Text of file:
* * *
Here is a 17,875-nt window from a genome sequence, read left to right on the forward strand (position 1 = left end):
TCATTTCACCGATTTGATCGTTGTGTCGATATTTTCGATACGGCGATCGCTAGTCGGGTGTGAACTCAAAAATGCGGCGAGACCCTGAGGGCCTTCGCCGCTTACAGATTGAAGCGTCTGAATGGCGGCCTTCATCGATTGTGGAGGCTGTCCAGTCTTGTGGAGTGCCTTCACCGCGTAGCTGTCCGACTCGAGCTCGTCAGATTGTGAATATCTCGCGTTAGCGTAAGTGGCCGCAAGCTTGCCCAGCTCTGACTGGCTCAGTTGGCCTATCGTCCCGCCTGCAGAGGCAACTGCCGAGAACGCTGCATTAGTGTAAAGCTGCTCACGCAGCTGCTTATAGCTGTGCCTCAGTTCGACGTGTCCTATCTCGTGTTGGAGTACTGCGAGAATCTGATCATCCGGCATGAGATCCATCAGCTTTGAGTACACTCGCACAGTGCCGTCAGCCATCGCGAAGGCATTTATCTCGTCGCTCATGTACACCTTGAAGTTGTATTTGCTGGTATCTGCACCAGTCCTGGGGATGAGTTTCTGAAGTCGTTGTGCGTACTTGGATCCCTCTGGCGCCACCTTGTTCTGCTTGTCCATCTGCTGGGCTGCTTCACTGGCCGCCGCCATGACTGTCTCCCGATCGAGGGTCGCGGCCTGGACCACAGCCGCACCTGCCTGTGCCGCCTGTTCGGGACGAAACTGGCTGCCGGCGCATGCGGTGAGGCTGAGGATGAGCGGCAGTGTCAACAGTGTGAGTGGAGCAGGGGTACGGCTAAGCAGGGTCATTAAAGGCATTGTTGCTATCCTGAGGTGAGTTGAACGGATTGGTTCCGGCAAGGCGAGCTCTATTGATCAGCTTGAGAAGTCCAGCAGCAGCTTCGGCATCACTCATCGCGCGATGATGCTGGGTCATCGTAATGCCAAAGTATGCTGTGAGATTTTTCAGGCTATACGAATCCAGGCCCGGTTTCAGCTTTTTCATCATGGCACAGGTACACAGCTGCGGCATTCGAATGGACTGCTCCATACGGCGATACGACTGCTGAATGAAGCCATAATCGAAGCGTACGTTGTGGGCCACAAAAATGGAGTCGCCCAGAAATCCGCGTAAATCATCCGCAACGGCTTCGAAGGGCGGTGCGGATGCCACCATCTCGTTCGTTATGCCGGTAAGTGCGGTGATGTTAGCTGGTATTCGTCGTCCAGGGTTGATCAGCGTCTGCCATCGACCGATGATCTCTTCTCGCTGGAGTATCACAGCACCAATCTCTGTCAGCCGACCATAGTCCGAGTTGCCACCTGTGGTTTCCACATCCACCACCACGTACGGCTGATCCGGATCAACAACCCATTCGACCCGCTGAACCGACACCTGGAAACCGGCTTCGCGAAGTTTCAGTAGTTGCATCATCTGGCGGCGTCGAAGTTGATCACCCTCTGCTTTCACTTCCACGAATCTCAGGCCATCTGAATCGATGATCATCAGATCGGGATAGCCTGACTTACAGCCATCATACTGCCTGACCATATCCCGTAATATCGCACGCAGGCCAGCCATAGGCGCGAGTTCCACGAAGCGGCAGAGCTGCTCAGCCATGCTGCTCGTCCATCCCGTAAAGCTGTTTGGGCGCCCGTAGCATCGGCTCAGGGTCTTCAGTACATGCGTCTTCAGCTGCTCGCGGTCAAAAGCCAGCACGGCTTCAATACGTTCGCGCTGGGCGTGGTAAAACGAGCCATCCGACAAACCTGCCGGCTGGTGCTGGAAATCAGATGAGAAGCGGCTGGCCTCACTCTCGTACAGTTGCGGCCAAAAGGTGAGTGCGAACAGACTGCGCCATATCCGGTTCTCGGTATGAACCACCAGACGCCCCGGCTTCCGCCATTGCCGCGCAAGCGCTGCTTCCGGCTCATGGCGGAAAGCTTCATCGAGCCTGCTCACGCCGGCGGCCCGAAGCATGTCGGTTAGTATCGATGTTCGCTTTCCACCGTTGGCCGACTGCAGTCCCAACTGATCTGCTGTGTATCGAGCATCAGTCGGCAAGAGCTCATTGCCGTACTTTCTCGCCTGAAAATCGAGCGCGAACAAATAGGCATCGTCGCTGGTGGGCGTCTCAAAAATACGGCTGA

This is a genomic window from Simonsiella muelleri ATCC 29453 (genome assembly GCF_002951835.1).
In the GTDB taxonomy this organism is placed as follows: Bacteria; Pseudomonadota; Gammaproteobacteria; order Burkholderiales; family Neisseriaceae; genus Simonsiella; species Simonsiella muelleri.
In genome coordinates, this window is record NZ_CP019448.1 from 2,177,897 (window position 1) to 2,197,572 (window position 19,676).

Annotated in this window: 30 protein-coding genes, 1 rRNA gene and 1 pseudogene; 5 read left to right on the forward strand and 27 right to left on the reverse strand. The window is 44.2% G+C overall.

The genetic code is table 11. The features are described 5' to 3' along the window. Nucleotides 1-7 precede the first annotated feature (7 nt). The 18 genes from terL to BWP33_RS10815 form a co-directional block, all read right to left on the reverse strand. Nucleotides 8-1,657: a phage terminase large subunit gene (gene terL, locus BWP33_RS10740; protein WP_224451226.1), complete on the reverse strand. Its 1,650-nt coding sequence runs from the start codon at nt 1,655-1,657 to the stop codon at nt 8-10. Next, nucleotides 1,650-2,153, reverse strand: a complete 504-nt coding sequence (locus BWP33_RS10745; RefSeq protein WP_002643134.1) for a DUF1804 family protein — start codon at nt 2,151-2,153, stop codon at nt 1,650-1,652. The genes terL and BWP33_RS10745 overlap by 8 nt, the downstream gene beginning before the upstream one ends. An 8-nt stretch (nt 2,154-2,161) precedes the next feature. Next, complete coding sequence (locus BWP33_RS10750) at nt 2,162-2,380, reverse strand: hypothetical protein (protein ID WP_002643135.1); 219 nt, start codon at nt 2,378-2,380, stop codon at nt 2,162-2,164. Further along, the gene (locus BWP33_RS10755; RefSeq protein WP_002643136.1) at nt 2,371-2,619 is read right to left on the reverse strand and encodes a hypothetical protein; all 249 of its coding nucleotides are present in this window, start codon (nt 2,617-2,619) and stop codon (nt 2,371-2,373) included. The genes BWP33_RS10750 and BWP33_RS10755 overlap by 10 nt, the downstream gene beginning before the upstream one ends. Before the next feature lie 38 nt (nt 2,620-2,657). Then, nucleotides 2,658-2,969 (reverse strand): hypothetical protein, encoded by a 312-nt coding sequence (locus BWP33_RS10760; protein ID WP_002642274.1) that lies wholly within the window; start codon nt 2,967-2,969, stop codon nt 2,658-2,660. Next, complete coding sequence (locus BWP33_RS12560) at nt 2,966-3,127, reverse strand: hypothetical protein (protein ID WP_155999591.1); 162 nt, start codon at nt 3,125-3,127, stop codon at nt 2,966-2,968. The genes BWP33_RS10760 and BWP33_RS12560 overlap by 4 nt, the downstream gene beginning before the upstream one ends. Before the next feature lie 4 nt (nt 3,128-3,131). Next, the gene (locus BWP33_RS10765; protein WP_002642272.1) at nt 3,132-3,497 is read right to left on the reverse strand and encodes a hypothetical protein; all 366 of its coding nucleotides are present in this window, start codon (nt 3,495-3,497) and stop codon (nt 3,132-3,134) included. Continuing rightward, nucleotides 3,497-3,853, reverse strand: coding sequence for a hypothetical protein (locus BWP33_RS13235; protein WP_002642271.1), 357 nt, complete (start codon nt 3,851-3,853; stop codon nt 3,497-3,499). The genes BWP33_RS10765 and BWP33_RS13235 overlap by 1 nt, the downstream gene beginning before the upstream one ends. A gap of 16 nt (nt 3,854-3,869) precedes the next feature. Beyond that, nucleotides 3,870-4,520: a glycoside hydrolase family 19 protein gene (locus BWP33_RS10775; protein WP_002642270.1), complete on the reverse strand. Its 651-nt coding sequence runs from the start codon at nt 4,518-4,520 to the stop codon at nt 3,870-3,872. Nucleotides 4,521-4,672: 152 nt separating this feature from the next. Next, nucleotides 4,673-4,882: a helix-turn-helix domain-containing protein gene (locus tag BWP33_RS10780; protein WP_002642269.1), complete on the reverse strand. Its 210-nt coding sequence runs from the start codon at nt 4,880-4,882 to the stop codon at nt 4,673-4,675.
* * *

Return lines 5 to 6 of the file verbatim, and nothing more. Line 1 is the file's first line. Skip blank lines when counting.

In genome coordinates, this window is record NZ_CP019448.1 from 2,177,897 (window position 1) to 2,197,572 (window position 19,676).

Annotated in this window: 30 protein-coding genes, 1 rRNA gene and 1 pseudogene; 5 read left to right on the forward strand and 27 right to left on the reverse strand. The window is 44.2% G+C overall.